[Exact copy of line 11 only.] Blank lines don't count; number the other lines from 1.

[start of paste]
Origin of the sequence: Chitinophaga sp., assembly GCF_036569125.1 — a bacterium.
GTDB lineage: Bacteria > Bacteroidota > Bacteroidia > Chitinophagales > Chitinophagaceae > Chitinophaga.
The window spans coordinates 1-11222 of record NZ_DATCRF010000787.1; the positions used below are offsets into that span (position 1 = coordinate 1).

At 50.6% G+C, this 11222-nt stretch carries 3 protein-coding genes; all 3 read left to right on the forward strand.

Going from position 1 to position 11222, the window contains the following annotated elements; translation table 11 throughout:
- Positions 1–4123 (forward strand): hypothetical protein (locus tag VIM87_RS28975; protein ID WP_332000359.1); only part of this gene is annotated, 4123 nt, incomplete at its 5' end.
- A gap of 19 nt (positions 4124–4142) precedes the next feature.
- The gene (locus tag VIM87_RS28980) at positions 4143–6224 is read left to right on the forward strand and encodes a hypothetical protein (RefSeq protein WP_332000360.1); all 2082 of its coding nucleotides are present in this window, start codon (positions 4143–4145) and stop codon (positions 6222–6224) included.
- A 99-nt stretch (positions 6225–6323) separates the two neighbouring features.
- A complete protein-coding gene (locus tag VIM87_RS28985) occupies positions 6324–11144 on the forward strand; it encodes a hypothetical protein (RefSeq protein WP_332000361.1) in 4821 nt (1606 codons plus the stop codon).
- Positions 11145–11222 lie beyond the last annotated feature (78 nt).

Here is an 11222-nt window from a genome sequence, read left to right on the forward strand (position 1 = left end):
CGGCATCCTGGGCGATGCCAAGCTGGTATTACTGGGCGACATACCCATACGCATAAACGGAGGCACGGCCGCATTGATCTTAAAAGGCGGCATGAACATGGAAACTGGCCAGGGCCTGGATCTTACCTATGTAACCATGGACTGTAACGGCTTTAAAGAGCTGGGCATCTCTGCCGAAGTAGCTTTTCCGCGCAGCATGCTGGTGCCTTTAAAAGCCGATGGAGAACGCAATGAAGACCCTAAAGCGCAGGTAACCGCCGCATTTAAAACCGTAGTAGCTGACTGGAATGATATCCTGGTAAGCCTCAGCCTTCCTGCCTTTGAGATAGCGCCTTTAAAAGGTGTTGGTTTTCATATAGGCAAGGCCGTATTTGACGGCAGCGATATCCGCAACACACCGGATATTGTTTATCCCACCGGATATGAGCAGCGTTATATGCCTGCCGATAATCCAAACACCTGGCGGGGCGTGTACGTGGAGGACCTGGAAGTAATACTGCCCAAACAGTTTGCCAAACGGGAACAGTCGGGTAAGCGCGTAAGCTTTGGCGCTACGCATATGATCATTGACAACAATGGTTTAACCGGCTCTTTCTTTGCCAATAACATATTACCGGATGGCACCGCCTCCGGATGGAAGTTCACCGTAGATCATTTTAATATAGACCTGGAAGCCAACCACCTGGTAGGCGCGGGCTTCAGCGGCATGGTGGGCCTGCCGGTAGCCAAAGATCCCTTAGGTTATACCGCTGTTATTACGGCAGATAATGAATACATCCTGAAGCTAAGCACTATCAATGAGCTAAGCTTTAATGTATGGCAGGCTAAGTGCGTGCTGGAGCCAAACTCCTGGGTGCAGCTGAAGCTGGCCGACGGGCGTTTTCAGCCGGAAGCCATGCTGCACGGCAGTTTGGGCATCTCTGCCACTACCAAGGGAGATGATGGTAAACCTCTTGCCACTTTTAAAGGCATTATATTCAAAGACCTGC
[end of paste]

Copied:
- Positions 11145–11222 lie beyond the last annotated feature (78 nt).